He was heavily involved, big time. He was involved in designing the posters. He said he and David [producing partner David Brown] just came up with the lines they used. I remember as a young boy in France, he was the first producer I knew what he looked like. I had a picture of him with all this 'Jaws' memorabilia and I thought producing must be so much fun, you get to be surrounded by toys.
Does Zanuck stand out because he took responsibility for his failures?
Yes. I remember seeing 'The Island' as a young man and I was so disappointed in it. Dick also didn't believe in sending other people in to do what you know you should do. He was the one to tell William Wyler that he didn't think he was right to direct 'The Sound of Music.' Wyler wanted a big scene at the end with tanks coming in and Zanuck said, 'No, it's not that kind of movie.' Then there was another time when Kurosawa was directing Japanese segments of 'Tora! Tora! Tora!' and, well let's just say, it wasn't helpful to the production. So Dick flew to Japan to fire him. He wasn't going to send someone else to do the dirty work.
Tell me about his producing partnership with New Yorker David Brown.
David was the more literary side of the team. He had great connections to the publishing world, which is how they got all this incredible material, and to the world of theater. They were two very different personality types, but they meshed so well together. I think it was one of the most perfect relationships, especially when you look at the other duos that have existed in the film business. Their business relationship changed over the years, but they talked every day until the day David died.
How did Lili Zanuck enter into the partnership?
It was a very organic evolution. It came at a time when David wanted to slow down a bit when it came to his involvement and Lili was a very strong partner for Dick. I think Dick realized Lili was getting bored and he knew that his two other marriages had failed because he lived in one world and they lived in another. Bringing Lili into his world seemed like a natural and they had a very successful marriage because of it.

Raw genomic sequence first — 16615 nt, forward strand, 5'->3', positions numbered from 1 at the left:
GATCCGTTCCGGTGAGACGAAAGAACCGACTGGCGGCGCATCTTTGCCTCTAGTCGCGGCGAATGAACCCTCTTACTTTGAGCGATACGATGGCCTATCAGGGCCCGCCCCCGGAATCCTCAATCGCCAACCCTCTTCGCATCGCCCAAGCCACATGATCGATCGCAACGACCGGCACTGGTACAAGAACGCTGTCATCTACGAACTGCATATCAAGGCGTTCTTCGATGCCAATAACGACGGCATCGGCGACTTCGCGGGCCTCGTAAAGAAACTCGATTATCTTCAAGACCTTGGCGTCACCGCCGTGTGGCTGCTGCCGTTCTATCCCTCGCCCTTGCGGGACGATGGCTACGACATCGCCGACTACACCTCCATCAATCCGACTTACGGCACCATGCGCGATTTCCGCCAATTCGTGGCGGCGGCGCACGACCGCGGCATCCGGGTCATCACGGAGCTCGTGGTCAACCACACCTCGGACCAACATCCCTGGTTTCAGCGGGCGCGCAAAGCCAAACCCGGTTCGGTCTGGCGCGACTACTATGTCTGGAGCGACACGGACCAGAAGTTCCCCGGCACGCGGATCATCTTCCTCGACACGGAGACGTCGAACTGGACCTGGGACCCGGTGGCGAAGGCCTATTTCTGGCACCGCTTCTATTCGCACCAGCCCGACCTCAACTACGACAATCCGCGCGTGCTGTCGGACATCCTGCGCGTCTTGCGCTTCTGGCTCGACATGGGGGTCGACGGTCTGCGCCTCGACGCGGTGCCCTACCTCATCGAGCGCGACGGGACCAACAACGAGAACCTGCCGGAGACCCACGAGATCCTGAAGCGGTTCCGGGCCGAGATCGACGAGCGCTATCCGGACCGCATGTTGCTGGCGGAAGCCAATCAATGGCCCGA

Lili has become a very close friend. I was on my way to see him when I got the phone call telling me he died. I have seen her through this horrendous ordeal of losing her husband...I have so much respect her, what she has brought to the industry and her vision.
There are many complementary things said about Zanuck in the film, but I think the one that really stands out is Lili's: "In a business full of sharks, there is no blood on his hands."
He was a gentleman and a class act with a very dry sense of humor. He was always interested in what you were up to and he wanted to know what's going on and was not self absorbed. The only time he ever got angry with me was when we had lunch or dinner together and I would reach for my wallet. At least once, I wanted to treat him, but no.
What was his biggest gift to you?
The biggest was to give me a chance to tell his story. And that he was able to see the film before he died. So many people have said to me that he was the one who made them want to stay in the business and he continues to inspire people. Aside from the great movies he made, his story shows what a producer can be, especially at a time when a film can list 20 producers. The film is a tribute to Dick, but also to the profession.